I have never felt so emotional about Elklan as I did last Wednesday at the Elklan meeting of tutors and co-tutors in Salford. Those who attended were treated to amazing presentations from two schools who talked to us about the impact of the Communication Friendly Schools (CFS) programme on the children's academic progress and behaviour and staff confidence and skills. Riverside Primary School, Salford and Ladywood Special School, Bolton, awed us all by their commitment and enthusiasm in supporting the development of communication throughout their schools.
Both schools have a history of close collaboration with the Speech and Language Therapy (SaLT) Departments locally. They felt driven to partake in the project because of a strong desire to ensure that children's speech and language development was facilitated and owned by the whole staff team and children were given opportunities and the means to communicate across all contexts and areas of the curriculum.
Staff in both schools blossomed as they appreciated that the relatively simple strategies taught were easy to implement and proved immediately effective with the children. They were delighted to learn that in essence the programme was about re-thinking their delivery of the curriculum rather than being given more work to do when they are already over-burdened.
The outcomes from both schools are outstanding. Riverside Primary School is committed SaLT having bought in additional sessions from their local service. Whilst this made an impact on the children's scores at the end of the first year of their collaboration the school wanted to achieve more. It was explained to them by the SaLT that ALL staff in the school needed to understand and be committed to implementing the strategies; the school agreed and were ready to embark on the yearlong CFS programme. Both the therapy service and the school have been delighted with the results. The school is now working together as a team to develop the children's communication and see it as an important job for every member of the school staff both teaching and non-teaching, not just that of the SEN teachers and SaLT's.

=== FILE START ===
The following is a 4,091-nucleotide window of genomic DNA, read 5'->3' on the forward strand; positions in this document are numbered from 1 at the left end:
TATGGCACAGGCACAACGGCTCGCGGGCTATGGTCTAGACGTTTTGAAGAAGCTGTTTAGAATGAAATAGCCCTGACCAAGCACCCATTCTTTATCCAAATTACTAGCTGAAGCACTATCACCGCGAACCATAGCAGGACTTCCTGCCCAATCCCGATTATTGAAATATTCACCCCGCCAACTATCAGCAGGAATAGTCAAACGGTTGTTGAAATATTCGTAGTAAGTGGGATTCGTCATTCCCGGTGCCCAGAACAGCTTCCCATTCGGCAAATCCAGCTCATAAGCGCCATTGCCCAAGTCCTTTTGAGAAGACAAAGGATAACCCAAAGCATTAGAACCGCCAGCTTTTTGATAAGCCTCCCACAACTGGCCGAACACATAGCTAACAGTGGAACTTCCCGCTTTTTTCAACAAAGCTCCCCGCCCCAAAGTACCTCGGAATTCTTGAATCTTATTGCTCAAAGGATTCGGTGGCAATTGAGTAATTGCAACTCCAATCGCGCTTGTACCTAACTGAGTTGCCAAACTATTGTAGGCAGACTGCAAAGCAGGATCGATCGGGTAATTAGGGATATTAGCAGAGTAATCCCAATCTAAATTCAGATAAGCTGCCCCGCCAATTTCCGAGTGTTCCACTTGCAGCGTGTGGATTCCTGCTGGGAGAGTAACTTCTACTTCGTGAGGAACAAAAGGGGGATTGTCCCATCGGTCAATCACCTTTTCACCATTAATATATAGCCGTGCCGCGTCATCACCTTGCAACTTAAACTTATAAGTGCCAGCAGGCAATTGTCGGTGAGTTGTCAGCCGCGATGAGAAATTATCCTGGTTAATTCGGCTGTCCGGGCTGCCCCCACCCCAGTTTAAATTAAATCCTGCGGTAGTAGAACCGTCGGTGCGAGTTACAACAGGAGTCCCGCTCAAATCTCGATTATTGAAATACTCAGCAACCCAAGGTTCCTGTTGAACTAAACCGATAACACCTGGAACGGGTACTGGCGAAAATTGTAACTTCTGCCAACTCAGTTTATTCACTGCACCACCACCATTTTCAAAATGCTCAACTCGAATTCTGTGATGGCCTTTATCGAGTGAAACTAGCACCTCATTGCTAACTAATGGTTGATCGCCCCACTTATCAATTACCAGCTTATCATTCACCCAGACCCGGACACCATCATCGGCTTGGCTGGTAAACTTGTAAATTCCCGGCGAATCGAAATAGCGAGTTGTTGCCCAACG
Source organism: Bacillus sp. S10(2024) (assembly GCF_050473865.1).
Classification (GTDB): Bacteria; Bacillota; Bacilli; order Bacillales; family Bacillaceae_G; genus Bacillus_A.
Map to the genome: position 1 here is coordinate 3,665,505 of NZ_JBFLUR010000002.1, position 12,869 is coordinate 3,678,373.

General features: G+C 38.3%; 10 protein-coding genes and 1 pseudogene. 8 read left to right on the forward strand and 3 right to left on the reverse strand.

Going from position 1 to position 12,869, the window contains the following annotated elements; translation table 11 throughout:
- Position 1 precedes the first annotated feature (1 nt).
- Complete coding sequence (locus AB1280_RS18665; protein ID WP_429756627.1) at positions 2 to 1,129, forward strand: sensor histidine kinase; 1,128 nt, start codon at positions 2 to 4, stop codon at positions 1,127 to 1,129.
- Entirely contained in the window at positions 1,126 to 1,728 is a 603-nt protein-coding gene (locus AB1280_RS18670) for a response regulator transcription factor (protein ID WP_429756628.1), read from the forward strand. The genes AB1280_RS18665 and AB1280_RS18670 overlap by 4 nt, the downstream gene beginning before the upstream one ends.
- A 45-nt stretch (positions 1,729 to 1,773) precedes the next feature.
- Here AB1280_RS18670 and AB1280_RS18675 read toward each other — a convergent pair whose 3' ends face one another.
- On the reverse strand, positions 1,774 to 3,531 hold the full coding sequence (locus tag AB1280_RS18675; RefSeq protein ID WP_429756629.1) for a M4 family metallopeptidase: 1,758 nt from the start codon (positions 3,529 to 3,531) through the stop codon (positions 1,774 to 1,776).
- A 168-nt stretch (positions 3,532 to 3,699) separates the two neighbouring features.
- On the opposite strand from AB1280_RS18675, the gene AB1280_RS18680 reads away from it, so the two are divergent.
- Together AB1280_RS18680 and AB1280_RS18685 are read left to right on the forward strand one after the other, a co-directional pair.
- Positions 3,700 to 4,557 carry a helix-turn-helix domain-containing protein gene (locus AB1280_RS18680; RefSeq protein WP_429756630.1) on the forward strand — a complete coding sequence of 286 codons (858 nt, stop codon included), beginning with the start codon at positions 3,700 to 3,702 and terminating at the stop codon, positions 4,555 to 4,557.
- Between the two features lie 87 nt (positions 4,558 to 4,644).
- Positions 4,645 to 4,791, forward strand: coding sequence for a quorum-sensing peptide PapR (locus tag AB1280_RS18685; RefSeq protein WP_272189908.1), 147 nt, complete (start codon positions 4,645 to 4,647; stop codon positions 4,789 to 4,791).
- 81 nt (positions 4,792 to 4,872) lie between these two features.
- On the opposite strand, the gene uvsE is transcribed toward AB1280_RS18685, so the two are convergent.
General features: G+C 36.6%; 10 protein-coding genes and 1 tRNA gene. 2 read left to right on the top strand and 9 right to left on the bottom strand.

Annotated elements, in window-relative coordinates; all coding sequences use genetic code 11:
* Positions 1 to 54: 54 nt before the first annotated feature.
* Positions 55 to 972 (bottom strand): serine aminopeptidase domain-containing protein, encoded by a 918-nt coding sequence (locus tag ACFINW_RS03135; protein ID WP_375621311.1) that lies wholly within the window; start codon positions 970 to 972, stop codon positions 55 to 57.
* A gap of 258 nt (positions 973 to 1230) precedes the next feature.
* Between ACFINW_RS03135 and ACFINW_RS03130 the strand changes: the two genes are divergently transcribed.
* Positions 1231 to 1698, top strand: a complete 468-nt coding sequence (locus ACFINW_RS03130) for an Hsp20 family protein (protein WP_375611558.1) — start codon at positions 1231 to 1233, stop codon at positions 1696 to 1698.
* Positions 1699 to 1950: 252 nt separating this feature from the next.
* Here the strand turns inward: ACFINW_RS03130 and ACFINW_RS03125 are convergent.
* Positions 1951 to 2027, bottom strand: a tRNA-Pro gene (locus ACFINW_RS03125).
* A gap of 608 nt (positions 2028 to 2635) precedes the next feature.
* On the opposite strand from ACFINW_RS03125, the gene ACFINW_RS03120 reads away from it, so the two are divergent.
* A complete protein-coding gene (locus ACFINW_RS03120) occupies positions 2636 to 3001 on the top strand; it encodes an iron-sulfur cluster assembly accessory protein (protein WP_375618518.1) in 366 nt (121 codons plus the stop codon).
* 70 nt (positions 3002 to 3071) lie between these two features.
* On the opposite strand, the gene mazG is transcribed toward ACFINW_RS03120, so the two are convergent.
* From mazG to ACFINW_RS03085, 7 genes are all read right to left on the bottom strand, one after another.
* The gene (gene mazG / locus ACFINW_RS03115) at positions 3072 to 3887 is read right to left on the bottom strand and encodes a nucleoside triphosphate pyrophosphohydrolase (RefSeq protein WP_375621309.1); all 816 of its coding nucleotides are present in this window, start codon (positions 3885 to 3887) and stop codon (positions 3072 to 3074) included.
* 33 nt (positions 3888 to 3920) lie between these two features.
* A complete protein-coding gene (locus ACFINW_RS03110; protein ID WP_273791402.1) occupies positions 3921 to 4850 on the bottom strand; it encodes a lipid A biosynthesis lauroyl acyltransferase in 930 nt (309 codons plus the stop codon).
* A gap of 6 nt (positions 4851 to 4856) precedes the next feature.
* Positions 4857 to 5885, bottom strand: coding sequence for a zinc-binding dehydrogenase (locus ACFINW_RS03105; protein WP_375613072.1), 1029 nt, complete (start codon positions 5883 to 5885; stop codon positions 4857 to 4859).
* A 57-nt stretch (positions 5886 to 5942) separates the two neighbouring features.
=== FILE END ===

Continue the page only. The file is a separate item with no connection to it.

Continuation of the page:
Their qualitative reports have been supported by data. When children enter the school they are all are assessed using Elklan's Test of Abstract Language Comprehension (TALC). The school is in a deprived ward in inner city Salford with a high percentage of children with additional needs. At the end of Reception 95% of pupils were understanding language at an appropriate level for their age, this had risen from 18% on school entry.
Speaking and listening scores showed that despite children coming in at a very low point, well below the expected level for their age, they had made very significant progress to the extent that by the end of year 2 their average point score was coming into line with the rest of the country.
Ladywood Special School tells a similar story. Creative staff adapted the programme so that it fitted their school population. Confidence soared as the impact of the strategies on the pupils became obvious as all staff, both teaching and non-teaching adapted their language levels to meet the receptive abilities of the children.
Pupils were also enabled to 'Speak Out' in a new way and actively encouraged and supported to voice their views and opinions. Even in this excellent Teaching School it was acknowledged that this was overlooked before and that the impact on the children in more consistent and extensive use of visual supports has been dramatic in enabling them to communicate their needs. Anecdotally one teacher spoke of a child with challenging behaviour which was triggered by staff not understanding him. With renewed use of consistent visuals he was able to indicate in the playground that he was cold, he was allowed indoors, he settled immediately and a major incident was averted.
Another child was given the very simple communication chart used throughout the school at home, for the first time ever he was able to state a preference as to what he wanted to do for the weekend!
Data supports these many positive reports. Analysis of the P scores showed an increase in 5 points in speaking, listening and writing (previously 3,4 and 3 respectively) and 4 points in reading (previously 3),
There are many more stories like this to tell, we will keep the blog updated as we get the details. To learn about how your school can become Communication Friendly visit our website http://www.elklan.co.uk/information/commissioners-schools/5-11yrs/communication-friendly-schools or email firstname.lastname@example.org